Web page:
Flynn Rider (Tangled)
Eugene Fitzherbert, aka Flynn Rider, is a slick thief with a love of treasure. He steals for the gold and the glory, not out of need, and can talk himself out of (almost) any situation. Here comes the smolder…
Mushu may not be a ferocious dragon, but he’s definitely cunning. When he destroys the Great Stone Dragon, he sees it as an opportunity to regain his role as a family guardian. His many tricks help Mulan pull off her disguise as a soldier, though not all of his ideas are winners.
An anti-hero among heroines, Meg is sarcastic, cynical, and not above working with a villain to get what she wants. She agrees to flirt with Hercules in exchange for her freedom from Hades, but redeems herself after falling in love with Herc.
Judge Frollo (The Hunchback of Notre Dame)
Frollo is a master manipulator, capable of biding his time for decades to eventually accomplish his goals. He uses Quasimodo and Phoebus to lay a trap for Esmeralda at the Court of Miracles, and ruthlessly orders his soldiers to execute any innocent people who may have been helping her. Truly, Frollo is an example of a Slytherin gone bad.
Dodger (Oliver & Company)
This dog is one cool character. Dodger knows all the tricks to surviving the streets of New York, and isn’t above stealing sausages and conning kittens to take care of himself and his gang. As a Slytherin, he’s loyal only to those who earn his friendship.
Tinker Bell (Peter Pan)
Tinker Bell is definitely hot-headed like a Gryffindor, but she’s also quite devious; she persuades the Lost Boys to shoot Wendy out of the sky, and when she feels Peter has abandoned her, she helps Captain Hook find his hideout. Plus, she’s sassy AF.
Trickster demigod Maui may frequently shapeshift into an eagle, but he’s no Ravenclaw. Instead, he uses his magical fish hook to achieve glory among humans, eventually leading him to steal the heart of Te Fiti. He’s not too keen on helping Moana at first, and distracts her with a song so he can steal her boat and trap her in a cave. Classic Slytherin.
Jasmine, like every Disney Princess, is a dreamer, and wants more out of life; what separates her from most of the others (and what makes her a Slytherin) is that she actively pursues her freedom. She is also confident, a self-professed “fast learner,” and understands how to manipulate others, as she shows when she seduces Jafar to save Aladdin.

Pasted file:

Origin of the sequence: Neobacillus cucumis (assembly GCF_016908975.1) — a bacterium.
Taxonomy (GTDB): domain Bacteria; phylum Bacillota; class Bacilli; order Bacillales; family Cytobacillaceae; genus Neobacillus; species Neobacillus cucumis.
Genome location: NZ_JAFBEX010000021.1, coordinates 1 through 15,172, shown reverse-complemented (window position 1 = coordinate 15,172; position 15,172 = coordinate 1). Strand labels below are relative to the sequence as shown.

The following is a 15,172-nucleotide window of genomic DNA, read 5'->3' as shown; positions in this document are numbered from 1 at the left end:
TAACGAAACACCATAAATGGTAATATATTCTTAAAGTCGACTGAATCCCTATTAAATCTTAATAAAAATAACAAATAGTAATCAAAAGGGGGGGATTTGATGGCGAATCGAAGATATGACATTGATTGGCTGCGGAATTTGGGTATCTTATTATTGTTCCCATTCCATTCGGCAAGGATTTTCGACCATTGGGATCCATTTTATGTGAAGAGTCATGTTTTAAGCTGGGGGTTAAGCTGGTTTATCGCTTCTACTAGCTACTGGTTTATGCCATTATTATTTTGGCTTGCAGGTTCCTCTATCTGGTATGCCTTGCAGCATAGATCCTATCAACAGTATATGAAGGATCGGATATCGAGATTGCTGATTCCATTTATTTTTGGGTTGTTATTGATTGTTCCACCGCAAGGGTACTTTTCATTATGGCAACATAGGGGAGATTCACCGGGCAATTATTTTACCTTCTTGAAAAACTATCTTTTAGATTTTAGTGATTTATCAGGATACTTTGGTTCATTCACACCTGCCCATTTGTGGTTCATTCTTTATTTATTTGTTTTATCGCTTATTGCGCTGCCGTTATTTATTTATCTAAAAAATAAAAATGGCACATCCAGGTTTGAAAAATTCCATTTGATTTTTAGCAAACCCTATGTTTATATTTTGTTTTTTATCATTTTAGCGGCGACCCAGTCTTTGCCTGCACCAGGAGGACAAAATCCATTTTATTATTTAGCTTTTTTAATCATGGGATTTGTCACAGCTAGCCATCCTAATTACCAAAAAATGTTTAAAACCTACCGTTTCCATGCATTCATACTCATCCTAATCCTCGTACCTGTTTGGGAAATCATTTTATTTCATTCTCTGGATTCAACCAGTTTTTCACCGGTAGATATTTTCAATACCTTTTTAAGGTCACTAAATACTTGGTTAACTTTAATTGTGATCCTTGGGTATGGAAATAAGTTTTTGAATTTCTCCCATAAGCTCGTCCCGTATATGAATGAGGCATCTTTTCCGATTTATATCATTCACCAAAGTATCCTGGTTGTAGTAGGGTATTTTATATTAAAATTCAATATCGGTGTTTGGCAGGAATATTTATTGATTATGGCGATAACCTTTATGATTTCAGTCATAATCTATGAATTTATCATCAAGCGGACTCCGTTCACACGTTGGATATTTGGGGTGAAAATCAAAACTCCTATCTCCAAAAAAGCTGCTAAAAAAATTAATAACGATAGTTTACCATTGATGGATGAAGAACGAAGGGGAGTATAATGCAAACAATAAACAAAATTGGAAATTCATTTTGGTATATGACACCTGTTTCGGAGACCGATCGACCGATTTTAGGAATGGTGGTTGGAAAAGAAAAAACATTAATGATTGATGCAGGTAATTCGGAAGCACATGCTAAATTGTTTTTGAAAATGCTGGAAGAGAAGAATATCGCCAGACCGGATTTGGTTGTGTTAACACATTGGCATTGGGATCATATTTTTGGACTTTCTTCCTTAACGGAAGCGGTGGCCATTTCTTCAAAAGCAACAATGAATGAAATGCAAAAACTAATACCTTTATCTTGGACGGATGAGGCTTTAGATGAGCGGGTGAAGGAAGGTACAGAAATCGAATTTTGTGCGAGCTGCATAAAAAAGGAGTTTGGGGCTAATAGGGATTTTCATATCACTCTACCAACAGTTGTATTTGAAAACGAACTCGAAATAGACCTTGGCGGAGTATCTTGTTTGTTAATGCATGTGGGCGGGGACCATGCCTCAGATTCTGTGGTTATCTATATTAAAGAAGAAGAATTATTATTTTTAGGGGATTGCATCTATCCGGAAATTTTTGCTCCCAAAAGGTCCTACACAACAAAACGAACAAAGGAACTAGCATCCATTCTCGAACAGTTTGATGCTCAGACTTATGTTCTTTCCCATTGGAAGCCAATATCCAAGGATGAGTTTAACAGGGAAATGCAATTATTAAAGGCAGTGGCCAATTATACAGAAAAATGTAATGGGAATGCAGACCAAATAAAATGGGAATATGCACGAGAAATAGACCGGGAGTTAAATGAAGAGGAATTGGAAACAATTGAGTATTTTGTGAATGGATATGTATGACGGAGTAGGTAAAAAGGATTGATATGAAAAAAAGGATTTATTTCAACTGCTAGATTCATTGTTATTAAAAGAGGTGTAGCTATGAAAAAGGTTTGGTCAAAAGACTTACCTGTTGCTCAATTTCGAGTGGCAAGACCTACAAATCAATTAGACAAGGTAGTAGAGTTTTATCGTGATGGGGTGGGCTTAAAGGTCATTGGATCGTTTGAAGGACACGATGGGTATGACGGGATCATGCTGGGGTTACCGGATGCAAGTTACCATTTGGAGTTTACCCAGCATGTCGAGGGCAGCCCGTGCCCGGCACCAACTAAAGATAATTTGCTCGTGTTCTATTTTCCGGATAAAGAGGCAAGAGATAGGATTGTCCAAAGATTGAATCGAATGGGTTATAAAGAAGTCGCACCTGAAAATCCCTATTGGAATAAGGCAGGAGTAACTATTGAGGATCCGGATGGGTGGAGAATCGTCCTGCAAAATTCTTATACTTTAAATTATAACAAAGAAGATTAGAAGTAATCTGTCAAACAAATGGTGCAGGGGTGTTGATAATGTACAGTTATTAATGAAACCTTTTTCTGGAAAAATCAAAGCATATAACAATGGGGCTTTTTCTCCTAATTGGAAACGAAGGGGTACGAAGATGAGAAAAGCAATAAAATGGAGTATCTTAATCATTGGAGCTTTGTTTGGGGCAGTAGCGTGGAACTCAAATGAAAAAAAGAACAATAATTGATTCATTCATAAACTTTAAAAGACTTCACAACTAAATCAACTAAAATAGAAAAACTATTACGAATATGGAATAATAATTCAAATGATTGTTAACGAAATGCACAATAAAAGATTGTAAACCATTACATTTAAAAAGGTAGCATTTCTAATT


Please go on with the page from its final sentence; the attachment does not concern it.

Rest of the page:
Kuzco (The Emperor’s New Groove)
Emperor Kuzco has a sense of entitlement that could rival Draco Malfoy’s, and he treats his servants like house-elves. He’s also pretty good with a disguise in a pinch, and pulls off a fake lady voice surprisingly well.
Ariel (The Little Mermaid)
Ariel’s bravery might make her seem like a good candidate for Gryffindor, but when she goes to Ursula for legs, she acts out of selfishness rather than nobility. The final push that prompts her to seek out the Sea Witch is not her curiosity about the human world or her love for Eric, but rather a desire for revenge against her father after he destroys her treasures. Ariel is willing to pay any price to get what she wants, and agrees to abandon her culture, family, and prized singing voice to become human. She knows exactly what she’s getting herself into, as opposed to Merida, who makes a trade with a witch without bothering to ask about the consequences. Ariel is also the only official Disney Princess to seek out and make a deal with her movie’s villain, which is extremely Slytherin.
Helga Sinclair (Atlantis: The Lost Empire)
As shrewd as she is vampy, Helga displays both a keen military mind and the training to back it up when she joins the search for the lost continent of Atlantis. She puts herself before anyone else, and doesn’t hesitate to take down Commander Rourke, her ally, when he double crosses her.
Yes, Disney’s main mouse himself is a Slytherin! Mickey is a charismatic, scrappy leader who defeats his foes with a combination of craftiness and trickery. His mischievous nature sometimes lands him in hot water, but in true Slytherin fashion, he always comes out on top.